MEDAL MACHINES Katie-George Dunlevy and Eve McCrystal have made history this morning in Japan as they won their second gold medal.
The tandem dream team set out on the 92.4km hilly circuit around the Fuji International Speedway.
From the outset, torrential rain, played havoc with the race but the real phenomenon was the power output from the Irish tandem pair.
Their ride saw them dominate with the sort of control over their opponents that may have tricked the casual onlooker to believe that this was a foregone conclusion.
But it wasn’t, crashes sheet rain made this event a lottery but McCrystal in the position of pilot guided the bike home.
By mid-race distance the pair had established a three-up group of heavy hitters, themselves included.
Their breakaway companions were Swedish riders Louise Jannering and her pilot Anna Svaerdstroem and British team Sophie Unwin and her pilot Jenny Holl.
Those two tandem teams are well known for their sprint capacity so it was imperative that the Irish pairing used a tactical solution.
It was the final climb to the finish that Katie-George and Eve launched their attack – it was a devastating display of power ridden in the saddle. They immediately vanquished their opposition and they rode into the finish triumphant.
Speaking to Cycling Ireland Eve said the event, with the difficult weather conditions, was incredibly stressful.
“That is the most stressful race I have ever done in my life as a pilot, just with the weather and the corners.
“The Swedish really put it to us on the technical parts of the course. She was such a good bike handler.
“Gaps came on the corners, it was a lot of work to get them back. The climb was tough every lap. I found it so stressful. I can’t believe we are after winning, I am just shocked,” she said.
Katie believes their strength and conditioning work with coach Neill Delahaye is what made the difference.
“We were losing ground in the technical bits on each lap, we were closing gaps and then trying to get away ourselves but our fitness and our strength stood to us.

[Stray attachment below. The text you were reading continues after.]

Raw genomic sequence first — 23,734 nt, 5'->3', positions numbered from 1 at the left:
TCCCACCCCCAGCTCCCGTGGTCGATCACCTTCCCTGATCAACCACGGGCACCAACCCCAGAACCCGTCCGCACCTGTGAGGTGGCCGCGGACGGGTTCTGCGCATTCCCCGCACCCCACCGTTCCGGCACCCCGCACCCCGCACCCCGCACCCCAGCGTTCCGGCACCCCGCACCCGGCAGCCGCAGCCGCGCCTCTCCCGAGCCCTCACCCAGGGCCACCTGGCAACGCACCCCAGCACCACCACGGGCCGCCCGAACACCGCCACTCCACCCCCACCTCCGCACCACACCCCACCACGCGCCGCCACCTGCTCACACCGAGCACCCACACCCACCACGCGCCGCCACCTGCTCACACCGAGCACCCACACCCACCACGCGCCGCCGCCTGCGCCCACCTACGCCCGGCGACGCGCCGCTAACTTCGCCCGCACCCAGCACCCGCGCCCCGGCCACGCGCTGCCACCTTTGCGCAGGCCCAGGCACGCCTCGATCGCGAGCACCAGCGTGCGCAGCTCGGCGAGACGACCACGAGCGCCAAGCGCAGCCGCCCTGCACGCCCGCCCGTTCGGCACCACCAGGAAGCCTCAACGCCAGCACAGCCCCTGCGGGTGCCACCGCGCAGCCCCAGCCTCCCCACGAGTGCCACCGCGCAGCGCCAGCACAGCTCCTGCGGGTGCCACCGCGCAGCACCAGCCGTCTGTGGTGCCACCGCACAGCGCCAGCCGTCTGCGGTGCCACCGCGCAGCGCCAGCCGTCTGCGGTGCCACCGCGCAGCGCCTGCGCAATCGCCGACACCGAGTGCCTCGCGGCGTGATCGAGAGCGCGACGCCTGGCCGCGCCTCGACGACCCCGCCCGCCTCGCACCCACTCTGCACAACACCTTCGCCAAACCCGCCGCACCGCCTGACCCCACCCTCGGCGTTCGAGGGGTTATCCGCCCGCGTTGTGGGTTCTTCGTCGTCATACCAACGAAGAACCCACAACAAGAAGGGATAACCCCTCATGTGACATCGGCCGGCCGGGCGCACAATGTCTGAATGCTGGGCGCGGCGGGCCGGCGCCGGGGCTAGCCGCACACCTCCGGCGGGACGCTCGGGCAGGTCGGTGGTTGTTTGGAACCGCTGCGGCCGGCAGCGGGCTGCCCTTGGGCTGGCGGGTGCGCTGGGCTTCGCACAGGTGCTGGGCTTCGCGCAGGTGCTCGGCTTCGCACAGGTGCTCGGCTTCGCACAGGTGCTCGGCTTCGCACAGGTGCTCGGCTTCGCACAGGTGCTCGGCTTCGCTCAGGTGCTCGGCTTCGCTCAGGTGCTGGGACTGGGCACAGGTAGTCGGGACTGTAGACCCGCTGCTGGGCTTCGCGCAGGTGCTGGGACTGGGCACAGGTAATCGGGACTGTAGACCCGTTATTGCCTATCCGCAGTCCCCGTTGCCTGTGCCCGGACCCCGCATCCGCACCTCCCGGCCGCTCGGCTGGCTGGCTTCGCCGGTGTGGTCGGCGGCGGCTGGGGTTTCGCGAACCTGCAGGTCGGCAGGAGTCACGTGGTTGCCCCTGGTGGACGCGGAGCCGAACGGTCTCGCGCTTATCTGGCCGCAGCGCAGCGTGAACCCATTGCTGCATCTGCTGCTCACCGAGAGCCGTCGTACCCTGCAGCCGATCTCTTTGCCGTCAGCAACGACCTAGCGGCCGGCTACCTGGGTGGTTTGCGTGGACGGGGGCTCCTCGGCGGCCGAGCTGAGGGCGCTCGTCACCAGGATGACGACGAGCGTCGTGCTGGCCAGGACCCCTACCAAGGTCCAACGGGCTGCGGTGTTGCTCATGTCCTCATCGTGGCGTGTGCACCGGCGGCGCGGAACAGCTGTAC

“In there at the end we were able to use that strength and fitness and hold it to the line. That is down to all the time we have put into it – into our strength and fitness.
“But to be honest I just can’t believe we did it,” she added.
Eve explained that the choice at the end was either a three-up sprint with crews well known for sprinting or an attack.
“We were with the strongest bikes, people who had beaten us in the sprint in Portugal in June at the World’s. We knew we couldn’t take them to the line. We had to go, where ever worked best,” she added.
When chatting to Katie-George and Eve they tend to finish each others sentences but they were both anxious to stress the work of the backroom staff especially Delahaye.
“Neill Delahaye had us ready for that race. He has been working with us for the last five years, since Rio, to get us ready to ride like that,” Eve said.
“We have been in the heat chamber since February (Katie laughs) – there was no stone left unturned. He has trained us to the point where we could come here and compete like this – he deserves huge credit.
“It is because of the backroom staff – all of them. Cycling Ireland, Institute of Sport, Sport Ireland, our nutrition, everything,” she added.
Katie said: “Neill works so hard on every little detail to get us ready. Just everything. We also have to mention our friends and family at home. Those medals are ours but really they are everyone's” she added.